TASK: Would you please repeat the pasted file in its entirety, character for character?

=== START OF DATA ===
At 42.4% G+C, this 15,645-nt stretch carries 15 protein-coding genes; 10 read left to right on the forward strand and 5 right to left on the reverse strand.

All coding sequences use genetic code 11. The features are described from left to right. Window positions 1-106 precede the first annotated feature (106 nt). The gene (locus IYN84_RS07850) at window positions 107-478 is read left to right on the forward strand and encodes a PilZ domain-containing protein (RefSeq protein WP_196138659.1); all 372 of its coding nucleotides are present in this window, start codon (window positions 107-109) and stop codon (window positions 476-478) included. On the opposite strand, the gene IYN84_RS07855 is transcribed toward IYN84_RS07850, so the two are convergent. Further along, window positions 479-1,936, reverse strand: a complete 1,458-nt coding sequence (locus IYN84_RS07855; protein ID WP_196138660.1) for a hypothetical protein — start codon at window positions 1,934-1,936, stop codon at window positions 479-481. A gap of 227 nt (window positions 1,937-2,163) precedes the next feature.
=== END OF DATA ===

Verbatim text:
At 42.4% G+C, this 15,645-nt stretch carries 15 protein-coding genes; 10 read left to right on the forward strand and 5 right to left on the reverse strand.

All coding sequences use genetic code 11. The features are described from left to right. Window positions 1-106 precede the first annotated feature (106 nt). The gene (locus IYN84_RS07850) at window positions 107-478 is read left to right on the forward strand and encodes a PilZ domain-containing protein (RefSeq protein WP_196138659.1); all 372 of its coding nucleotides are present in this window, start codon (window positions 107-109) and stop codon (window positions 476-478) included. On the opposite strand, the gene IYN84_RS07855 is transcribed toward IYN84_RS07850, so the two are convergent. Further along, window positions 479-1,936, reverse strand: a complete 1,458-nt coding sequence (locus IYN84_RS07855; protein ID WP_196138660.1) for a hypothetical protein — start codon at window positions 1,934-1,936, stop codon at window positions 479-481. A gap of 227 nt (window positions 1,937-2,163) precedes the next feature.